Supported versions

Alfred-Workflow supports all versions of Alfred 2 & 3 and all versions of macOS supported by Alfred 2. It works with Python 2.6 and 2.7, but not Python 3.

Some features are not available on older versions of macOS.

Alfred versions

Alfred-Workflow works with all versions of Alfred 2 and 3, but you must own the Powerpack to use Alfred’s workflow feature.

All Script Filter features provided by Alfred 2 as of v2.8.3 and by Alfred 3 as of v3.6.2 are supported in the latest version of Alfred-Workflow.

The Workflow class is compatible with both Alfred 2 and Alfred 3. The Workflow3 class is only compatible with Alfred 3.


Versions 3.4.1 altered the way workflow variables are set via Script Filter feedback, and Workflow3 as of version 1.27 of Alfred-Workflow uses the new mechanism.

As a result, versions 1.27+ of Alfred-Workflow are not compatible with versions of Alfred older than 3.4.1.

Workflow3 uses Alfred 3’s JSON feedback format. It supports workflow variables and more advanced modifiers than Workflow/Alfred 2.

macOS versions


Versions of macOS before High Sierra have an extremely old version of OpenSSL, which is not compatible with many servers’ SSL configurations, including GitHub’s. workflow.web cannot connect to these servers, which also means that the update mechanism does not work on macOS 10.12/Sierra and older.

Alfred-Workflow supports the same macOS versions as Alfred 2 and 3, namely 10.6 (Snow Leopard) and later (Alfred 3 is 10.9+ only).


Notifications, added in version 1.15 of Alfred-Workflow, are only available on Mountain Lion (10.8) and above.

Python versions

Alfred-Workflow only officially supports the system Pythons that come with macOS (i.e. /usr/bin/python), which is 2.6 on 10.6/Snow Leopard and 2.7 on later versions.


Other Pythons (e.g. Homebrew, conda, pyenv etc.) are not supported.

This is a deliberate design choice, so please do not submit feature requests for support of, or bug reports concerning issues with any non-system Pythons.

This includes Python 3.

(But if you manage to add full Python 3 support without breaking 2.6, a pull request would be gratefully accepted.)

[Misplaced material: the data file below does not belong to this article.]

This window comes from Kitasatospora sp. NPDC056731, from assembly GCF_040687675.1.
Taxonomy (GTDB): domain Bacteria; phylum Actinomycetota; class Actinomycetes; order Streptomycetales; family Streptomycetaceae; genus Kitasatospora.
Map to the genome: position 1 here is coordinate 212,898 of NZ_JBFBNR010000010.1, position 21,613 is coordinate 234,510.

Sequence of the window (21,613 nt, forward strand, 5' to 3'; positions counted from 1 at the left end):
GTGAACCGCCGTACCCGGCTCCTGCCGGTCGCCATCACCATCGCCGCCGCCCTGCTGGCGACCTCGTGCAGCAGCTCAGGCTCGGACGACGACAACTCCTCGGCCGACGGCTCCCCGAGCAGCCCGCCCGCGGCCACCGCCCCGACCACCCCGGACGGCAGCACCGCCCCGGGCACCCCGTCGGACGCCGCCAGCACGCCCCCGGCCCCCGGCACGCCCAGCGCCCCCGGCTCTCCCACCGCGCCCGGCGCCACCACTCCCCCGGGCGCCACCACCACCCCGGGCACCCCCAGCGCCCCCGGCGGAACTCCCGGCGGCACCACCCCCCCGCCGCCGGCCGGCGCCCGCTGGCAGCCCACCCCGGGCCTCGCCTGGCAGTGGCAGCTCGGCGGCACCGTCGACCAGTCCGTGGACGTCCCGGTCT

Here is the full list of new features in Python 2.7, but the most important things if you want your workflow to run on Snow Leopard/Python 2.6 are:

Python 2.6 is still included in later versions of macOS (up to and including El Capitan), so run your Python scripts with /usr/bin/python2.6 in addition to /usr/bin/python (2.7) to make sure they will run on Snow Leopard.

Why no Python 3 support?

Alfred-Workflow is targeted at the system Python on macOS. Its goal is to enable developers to build workflows that will “just work” for users on any vanilla installation of macOS since Snow Leopard.

As such, it strongly discourages developers from requiring users of their workflows to bugger about with their OS in order to get a workflow to work. This naturally includes requiring the installation of some non-default Python.

Alfred-Workflow is also precisely the kind of project that’s hard to make 2- and 3-compatible for a few reasons.

  • Python 2.6 support is a hard requirement.
  • Alfred-Workflow’s APIs are thin wrappers around I/O, and it is very much a POSIX/command-line oriented library.
  • workflow.web, as an HTTP library, is all about working with strings of non-specific encoding, which Python 3 turned into a shit show (though it’s slowly getting better).

Personally, I don’t use Python 3 very much (Python 2 is a much better fit for command-line tools, which is what I usually write), and it’s not part of macOS, so I consider the huge effort required to write 2.6- and 3.x-compatible code a waste of my time. If someone else wants to contribute Python 3 support, it will be gratefully accepted.

I realise that Python 3 solves many of the string-handling issues that catch out novice Pythonistas, but as stated, support for non-system Pythons is simply not a goal of this project.

Python 3 will be supported when it ships with macOS by default, and never in version 1 of Alfred-Workflow, which must continue to support Python 2.6 and Alfred 2 (which doesn’t get along with Python 3 [1]).

[1]Alfred uses UTF-8, but Alfred 2 doesn’t specify an encoding in the workflow environment. POSIX-compliant software, like Python, therefore assumes ASCII. Python 2 can handle this misconfiguration, but Python 3 dies in flames.